The UN Mission in South Sudan (UNMISS) [official website] reported [text, PDF] on Tuesday that a violent period in July 2016 left hundreds of civilians dead, along with more than 200 incidents of sexual assault. The report details violence that occurred between July 8 and July 12, 2016, in the midst of a conflict between the Sudan People’s Liberation Army (SPLA) and the Sudan People’s Liberation Movement/Army in Opposition (SPLM/A-IO). UNMISS recorded 217 instances of rape by both armed groups, as well as many arbitrary arrests. Further, the government of South Sudan “clamped down” on journalists during and after the conflict; “journalists were harassed and intimidated through arrests, threats of violence, and some media houses were shut down.”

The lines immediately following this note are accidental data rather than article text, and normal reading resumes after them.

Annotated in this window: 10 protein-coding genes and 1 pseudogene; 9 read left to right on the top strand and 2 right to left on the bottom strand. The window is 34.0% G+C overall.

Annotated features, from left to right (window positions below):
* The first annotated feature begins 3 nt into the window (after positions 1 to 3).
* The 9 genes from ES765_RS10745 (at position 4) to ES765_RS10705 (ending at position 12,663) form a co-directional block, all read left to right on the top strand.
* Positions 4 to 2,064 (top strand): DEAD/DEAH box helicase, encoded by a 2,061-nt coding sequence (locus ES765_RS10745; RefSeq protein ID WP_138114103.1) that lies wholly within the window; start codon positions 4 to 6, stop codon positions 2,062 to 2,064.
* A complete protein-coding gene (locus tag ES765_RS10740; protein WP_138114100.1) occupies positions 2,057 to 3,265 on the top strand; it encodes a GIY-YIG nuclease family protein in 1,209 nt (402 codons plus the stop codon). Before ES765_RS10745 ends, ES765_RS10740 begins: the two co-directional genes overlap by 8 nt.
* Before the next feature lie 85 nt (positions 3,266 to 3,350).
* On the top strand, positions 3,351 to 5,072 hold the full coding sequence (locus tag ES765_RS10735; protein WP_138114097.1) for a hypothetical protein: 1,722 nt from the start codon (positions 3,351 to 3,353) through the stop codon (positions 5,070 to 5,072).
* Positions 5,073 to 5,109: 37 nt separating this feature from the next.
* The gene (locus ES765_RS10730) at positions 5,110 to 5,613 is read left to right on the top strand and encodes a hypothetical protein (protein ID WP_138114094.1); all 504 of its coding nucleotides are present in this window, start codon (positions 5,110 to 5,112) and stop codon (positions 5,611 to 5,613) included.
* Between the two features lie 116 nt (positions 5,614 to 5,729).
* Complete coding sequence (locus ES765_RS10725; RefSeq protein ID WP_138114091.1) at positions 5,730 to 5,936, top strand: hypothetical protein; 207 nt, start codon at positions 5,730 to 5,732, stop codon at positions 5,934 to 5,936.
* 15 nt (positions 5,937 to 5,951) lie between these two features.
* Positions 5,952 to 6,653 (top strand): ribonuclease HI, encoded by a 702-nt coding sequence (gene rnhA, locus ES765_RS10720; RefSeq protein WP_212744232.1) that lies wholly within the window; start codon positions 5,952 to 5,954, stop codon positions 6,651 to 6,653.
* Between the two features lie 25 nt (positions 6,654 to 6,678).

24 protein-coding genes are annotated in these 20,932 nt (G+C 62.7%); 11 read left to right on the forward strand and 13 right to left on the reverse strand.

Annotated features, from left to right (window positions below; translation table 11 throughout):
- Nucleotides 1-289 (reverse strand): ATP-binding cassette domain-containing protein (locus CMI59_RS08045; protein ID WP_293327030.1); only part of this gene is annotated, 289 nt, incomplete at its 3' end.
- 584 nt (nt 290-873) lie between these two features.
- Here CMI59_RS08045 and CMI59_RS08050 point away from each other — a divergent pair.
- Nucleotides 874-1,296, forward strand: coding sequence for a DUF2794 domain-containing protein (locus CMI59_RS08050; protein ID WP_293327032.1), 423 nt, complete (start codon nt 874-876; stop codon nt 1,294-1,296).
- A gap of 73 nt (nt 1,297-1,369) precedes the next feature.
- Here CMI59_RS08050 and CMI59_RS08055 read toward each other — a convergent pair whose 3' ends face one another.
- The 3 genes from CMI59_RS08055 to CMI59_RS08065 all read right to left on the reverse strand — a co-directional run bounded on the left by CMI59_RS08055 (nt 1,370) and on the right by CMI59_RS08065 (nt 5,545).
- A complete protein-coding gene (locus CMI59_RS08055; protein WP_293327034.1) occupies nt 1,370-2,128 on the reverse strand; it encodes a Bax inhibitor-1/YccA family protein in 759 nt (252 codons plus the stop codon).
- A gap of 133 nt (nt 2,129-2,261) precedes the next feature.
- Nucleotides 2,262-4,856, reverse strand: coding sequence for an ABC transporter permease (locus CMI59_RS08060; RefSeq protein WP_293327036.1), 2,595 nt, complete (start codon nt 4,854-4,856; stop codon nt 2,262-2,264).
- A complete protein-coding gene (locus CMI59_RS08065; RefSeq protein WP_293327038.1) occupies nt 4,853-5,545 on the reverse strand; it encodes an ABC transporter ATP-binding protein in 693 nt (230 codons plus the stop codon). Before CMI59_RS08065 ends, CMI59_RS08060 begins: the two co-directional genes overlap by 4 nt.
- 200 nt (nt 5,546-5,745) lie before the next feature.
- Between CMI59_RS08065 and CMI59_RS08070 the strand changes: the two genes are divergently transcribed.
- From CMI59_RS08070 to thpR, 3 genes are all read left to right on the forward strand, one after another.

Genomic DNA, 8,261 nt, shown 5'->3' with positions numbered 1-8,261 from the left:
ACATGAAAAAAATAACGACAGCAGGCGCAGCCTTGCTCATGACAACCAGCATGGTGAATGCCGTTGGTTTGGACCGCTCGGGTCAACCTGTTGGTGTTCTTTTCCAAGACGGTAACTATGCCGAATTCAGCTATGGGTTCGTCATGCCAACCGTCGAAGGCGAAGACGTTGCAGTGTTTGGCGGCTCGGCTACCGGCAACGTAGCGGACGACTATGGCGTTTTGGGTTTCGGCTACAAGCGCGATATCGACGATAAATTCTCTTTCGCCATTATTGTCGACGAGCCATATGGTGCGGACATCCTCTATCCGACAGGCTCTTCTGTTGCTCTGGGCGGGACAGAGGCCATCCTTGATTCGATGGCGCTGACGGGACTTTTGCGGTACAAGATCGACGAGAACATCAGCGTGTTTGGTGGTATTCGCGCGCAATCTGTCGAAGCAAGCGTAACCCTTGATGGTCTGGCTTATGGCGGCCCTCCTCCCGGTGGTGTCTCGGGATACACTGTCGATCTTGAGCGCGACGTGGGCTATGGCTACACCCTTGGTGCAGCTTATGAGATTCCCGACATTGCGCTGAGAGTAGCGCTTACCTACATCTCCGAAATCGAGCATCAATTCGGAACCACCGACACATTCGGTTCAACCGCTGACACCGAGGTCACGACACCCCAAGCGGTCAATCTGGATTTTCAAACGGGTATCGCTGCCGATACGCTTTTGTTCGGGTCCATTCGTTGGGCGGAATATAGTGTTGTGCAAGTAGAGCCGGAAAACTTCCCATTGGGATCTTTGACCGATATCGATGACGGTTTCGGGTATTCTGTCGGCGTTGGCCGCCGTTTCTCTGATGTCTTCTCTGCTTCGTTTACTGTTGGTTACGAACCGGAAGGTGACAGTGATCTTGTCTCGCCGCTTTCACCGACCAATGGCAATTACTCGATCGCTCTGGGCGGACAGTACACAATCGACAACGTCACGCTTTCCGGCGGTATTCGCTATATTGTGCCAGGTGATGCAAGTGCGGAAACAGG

South Sudan has spent much of its brief history as a nation in civil war. In December the UN Security Council failed [JURIST report] to pass an arms embargo against South Sudan. Two weeks earlier, a UN spokesperson warned [JURIST report] that South Sudan “teeters on the brink of disaster.” The UN also said [JURIST report] in December that ethnic cleansing was occurring in South Sudan. In September the UN announced, and South Sudan accepted [JURIST report], that it would increase UN peacekeeping forces in the nation from 14,000 to 18,000 in an attempt to stop civilian killings, sexual assaults, and destruction of both public and private property. South Sudan was officially recognized [JURIST report] as an independent nation in July 2011. Conflicts over natural resources, ethnic tensions, and political power have plagued the nation since its inception.